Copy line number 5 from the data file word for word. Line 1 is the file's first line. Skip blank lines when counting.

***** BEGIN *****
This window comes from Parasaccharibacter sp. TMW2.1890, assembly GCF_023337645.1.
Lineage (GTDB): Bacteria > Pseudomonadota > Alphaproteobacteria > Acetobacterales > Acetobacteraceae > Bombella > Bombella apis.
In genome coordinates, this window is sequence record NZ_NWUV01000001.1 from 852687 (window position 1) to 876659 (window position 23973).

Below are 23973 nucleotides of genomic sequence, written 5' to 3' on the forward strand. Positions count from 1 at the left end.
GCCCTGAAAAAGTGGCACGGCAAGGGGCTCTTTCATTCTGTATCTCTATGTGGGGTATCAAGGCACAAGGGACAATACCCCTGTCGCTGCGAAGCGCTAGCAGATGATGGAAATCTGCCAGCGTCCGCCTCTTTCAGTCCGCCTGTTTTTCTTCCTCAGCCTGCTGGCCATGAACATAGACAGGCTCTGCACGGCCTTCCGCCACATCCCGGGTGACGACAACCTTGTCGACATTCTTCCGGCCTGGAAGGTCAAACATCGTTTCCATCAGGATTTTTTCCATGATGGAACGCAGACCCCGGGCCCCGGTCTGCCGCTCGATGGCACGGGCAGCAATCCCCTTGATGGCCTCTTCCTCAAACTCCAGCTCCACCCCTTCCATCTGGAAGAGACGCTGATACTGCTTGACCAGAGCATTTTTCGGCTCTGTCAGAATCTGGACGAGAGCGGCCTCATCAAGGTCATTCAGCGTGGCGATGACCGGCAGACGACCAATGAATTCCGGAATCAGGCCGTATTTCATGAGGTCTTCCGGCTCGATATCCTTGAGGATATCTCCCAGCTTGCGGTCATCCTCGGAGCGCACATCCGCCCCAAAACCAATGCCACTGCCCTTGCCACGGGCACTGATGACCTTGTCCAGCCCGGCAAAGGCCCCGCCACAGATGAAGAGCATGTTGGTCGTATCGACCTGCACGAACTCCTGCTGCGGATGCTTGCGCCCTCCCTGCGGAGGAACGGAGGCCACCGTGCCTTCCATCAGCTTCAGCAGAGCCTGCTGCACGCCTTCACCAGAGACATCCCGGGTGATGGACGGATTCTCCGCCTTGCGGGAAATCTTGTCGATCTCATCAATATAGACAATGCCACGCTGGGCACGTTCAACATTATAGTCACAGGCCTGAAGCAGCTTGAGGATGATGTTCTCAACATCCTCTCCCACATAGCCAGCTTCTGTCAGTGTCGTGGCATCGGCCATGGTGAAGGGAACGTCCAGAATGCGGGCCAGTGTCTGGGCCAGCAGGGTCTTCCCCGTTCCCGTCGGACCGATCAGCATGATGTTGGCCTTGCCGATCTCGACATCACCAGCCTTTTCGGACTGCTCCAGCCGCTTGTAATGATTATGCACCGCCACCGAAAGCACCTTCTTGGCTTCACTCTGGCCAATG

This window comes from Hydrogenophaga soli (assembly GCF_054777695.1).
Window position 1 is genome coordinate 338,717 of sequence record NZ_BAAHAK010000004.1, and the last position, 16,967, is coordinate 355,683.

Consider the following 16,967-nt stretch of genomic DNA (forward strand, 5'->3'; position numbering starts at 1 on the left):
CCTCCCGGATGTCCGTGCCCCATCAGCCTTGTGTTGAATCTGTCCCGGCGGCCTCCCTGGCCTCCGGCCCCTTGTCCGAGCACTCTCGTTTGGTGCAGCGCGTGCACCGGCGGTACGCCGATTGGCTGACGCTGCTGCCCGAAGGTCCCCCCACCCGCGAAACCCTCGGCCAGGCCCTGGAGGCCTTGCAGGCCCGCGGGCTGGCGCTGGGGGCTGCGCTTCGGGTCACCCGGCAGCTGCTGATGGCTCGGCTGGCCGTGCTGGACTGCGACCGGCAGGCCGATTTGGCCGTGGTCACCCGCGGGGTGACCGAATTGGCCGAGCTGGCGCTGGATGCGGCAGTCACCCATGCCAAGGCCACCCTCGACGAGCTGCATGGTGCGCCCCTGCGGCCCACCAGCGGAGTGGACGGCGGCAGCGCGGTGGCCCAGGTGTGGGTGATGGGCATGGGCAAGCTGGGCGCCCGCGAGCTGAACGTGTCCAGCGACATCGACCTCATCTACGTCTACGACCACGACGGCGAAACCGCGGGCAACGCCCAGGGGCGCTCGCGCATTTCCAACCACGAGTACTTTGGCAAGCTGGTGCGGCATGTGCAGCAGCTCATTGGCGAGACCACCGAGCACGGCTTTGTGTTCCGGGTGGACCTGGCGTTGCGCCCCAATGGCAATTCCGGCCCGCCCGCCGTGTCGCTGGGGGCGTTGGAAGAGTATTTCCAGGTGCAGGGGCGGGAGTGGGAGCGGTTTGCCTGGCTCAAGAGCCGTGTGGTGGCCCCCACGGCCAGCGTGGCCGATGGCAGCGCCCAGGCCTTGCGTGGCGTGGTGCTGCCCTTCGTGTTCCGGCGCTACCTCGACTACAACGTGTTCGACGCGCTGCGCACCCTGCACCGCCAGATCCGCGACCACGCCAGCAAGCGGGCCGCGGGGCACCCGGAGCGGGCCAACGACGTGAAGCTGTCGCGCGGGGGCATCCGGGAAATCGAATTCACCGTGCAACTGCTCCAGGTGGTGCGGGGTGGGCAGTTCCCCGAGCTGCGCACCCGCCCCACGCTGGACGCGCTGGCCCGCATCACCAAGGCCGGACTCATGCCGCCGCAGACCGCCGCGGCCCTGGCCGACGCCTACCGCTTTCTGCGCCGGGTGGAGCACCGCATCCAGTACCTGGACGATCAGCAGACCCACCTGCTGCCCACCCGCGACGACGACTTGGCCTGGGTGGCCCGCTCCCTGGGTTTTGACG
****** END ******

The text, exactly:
GCCCTGAAAAAGTGGCACGGCAAGGGGCTCTTTCATTCTGTATCTCTATGTGGGGTATCAAGGCACAAGGGACAATACCCCTGTCGCTGCGAAGCGCTAGCAGATGATGGAAATCTGCCAGCGTCCGCCTCTTTCAGTCCGCCTGTTTTTCTTCCTCAGCCTGCTGGCCATGAACATAGACAGGCTCTGCACGGCCTTCCGCCACATCCCGGGTGACGACAACCTTGTCGACATTCTTCCGGCCTGGAAGGTCAAACATCGTTTCCATCAGGATTTTTTCCATGATGGAACGCAGACCCCGGGCCCCGGTCTGCCGCTCGATGGCACGGGCAGCAATCCCCTTGATGGCCTCTTCCTCAAACTCCAGCTCCACCCCTTCCATCTGGAAGAGACGCTGATACTGCTTGACCAGAGCATTTTTCGGCTCTGTCAGAATCTGGACGAGAGCGGCCTCATCAAGGTCATTCAGCGTGGCGATGACCGGCAGACGACCAATGAATTCCGGAATCAGGCCGTATTTCATGAGGTCTTCCGGCTCGATATCCTTGAGGATATCTCCCAGCTTGCGGTCATCCTCGGAGCGCACATCCGCCCCAAAACCAATGCCACTGCCCTTGCCACGGGCACTGATGACCTTGTCCAGCCCGGCAAAGGCCCCGCCACAGATGAAGAGCATGTTGGTCGTATCGACCTGCACGAACTCCTGCTGCGGATGCTTGCGCCCTCCCTGCGGAGGAACGGAGGCCACCGTGCCTTCCATCAGCTTCAGCAGAGCCTGCTGCACGCCTTCACCAGAGACATCCCGGGTGATGGACGGATTCTCCGCCTTGCGGGAAATCTTGTCGATCTCATCAATATAGACAATGCCACGCTGGGCACGTTCAACATTATAGTCACAGGCCTGAAGCAGCTTGAGGATGATGTTCTCAACATCCTCTCCCACATAGCCAGCTTCTGTCAGTGTCGTGGCATCGGCCATGGTGAAGGGAACGTCCAGAATGCGGGCCAGTGTCTGGGCCAGCAGGGTCTTCCCCGTTCCCGTCGGACCGATCAGCATGATGTTGGCCTTGCCGATCTCGACATCACCAGCCTTTTCGGACTGCTCCAGCCGCTTGTAATGATTATGCACCGCCACCGAAAGCACCTTCTTGGCTTCACTCTGGCCAATG